Saturday NOAA 17 pass..

February 9, 2008 | Amateur Radio | By: Mark VandeWettering

Here’s another NOAA 17 pass, recorded on a bright and sunny Saturday morning. I tried a bit of a different setup this morning: I was using a small preamp between my Yagi and my trusty rusty Pro-60 scanner. As you can see, an otherwise gorgeous 86 degree pass was spoiled by some interference. Can anyone tell me what they think it is? It’s obviously synced on a 1 Hz period.

Feb 09, 2008, NOAA 17 on an 86 degree pass

The preamp might have actually helped in getting the last 100 or so scanlines.

Addendum: While the interference that we see is serious, the broad horizontal streaks that cross the entire image are actually due to a bug in my sync detector. I’ll have to work that out.

Addendum2: Mike, WA7QPC had an explanation for the interference patterns that I am seeing. He sent me the following picture:

Interference pattern, recorded by Mike, WA7QPC

Looks pretty familiar, right?

From Mike’s email:

I’m attaching an image I received with a Timestep Proscan weather satellite receiver, which is supposed to have the proper IF bandwidth, but even that is a little too wide, apparently. This image was received when there was no NOAA satellite in range, and the image was generated using WXSAT. I got around it by attaching an outboard IF amp and demod to the receiver. It has a narrower or sharper filter, supposedly a little too sharp for NOAA, but it works fine for me, and gets rid of the interference. Sorry the file is so large. For some strange reason, it doesn’t want to compress very well….can’t imagine why!

Apparently several Orbcomm satellites timeshare on one frequency, and every few seconds one will switch on or off, accounting for the pattern you see….and hear.

Thanks a lot Mike! Looking at the the table of frequencies that Mike sent me, the most likely interference source is the Orbcomm satellites, broadcasting on 137.663Mhz. If my scanner had the right bandwidth (say, around 50khz instead of the 200khz or so that the scanner has) then this noise source would be outside the band.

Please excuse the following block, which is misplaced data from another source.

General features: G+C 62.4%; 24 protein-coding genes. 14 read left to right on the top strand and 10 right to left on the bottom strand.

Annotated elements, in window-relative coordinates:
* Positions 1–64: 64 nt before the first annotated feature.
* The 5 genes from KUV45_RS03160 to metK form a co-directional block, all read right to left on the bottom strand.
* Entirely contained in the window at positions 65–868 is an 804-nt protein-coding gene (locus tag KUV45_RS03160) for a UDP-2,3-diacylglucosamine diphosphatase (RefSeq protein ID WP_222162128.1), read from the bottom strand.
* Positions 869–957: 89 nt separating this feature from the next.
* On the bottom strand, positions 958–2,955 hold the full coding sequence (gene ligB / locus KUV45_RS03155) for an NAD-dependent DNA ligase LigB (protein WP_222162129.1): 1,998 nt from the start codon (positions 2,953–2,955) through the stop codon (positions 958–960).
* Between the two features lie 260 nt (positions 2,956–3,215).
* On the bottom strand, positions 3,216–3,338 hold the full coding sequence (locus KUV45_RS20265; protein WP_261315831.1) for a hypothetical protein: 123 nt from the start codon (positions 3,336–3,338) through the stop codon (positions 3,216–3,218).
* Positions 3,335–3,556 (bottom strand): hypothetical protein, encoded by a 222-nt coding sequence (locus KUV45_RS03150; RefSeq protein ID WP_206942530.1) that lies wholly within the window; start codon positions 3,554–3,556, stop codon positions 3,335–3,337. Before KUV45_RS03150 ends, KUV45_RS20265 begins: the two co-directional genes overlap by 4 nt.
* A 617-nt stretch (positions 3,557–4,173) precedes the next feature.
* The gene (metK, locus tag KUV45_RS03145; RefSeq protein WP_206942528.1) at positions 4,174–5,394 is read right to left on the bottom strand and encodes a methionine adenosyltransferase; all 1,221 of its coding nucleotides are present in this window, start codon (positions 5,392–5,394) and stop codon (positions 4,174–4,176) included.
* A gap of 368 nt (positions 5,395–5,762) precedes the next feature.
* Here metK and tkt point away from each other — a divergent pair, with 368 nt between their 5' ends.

Addendum3: Thanks to all the members of the GEO subscribers group on Yahoo! for confirming Mike’s diagnosis. And yes, I know, I should be using a QFH antenna. :-)

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Comments

Comment from Untung Suharto
Time 2/9/2008 at 4:10 pm

After read your email on yahoo group,I have advise you more better you use Helix antenna for wx apt receive from NOAA satellite.(helix antenna build myself) from junk yard.

my experience I use 2 wx apt radio receiver one from Hamtronics and the other from Miroslav Gola czeckoslovakia republic.

I can get nice picture after decode by wxtoimg software every day.

Comment from Jerry KD6JDJ
Time 3/18/2008 at 9:43 pm

Hi Mike Does your interference (as shown in the “gorgeous 86 degree pass” occur often? I was tempted to try to figure out what might cause that interference pattern. But, I soon realized that it it is too difficult for me. But, there is a relationship to something a little faster than 1 Hz. A sweep across both sides of the image takes about 1/2 second (I think). The noise seems to stop abruptly after about 1/8th of a second, but only on alternate sweeps. And, alternate sweeps are 1/2 second apart.
The fact that the interference brightens at the right side of the ‘noise’ line might indicate that there is a strong increase in signal strength at that time. Like a amplitude pulse thru a FM system.
Now, I too would like to know where that pattern comes from.
Jerry

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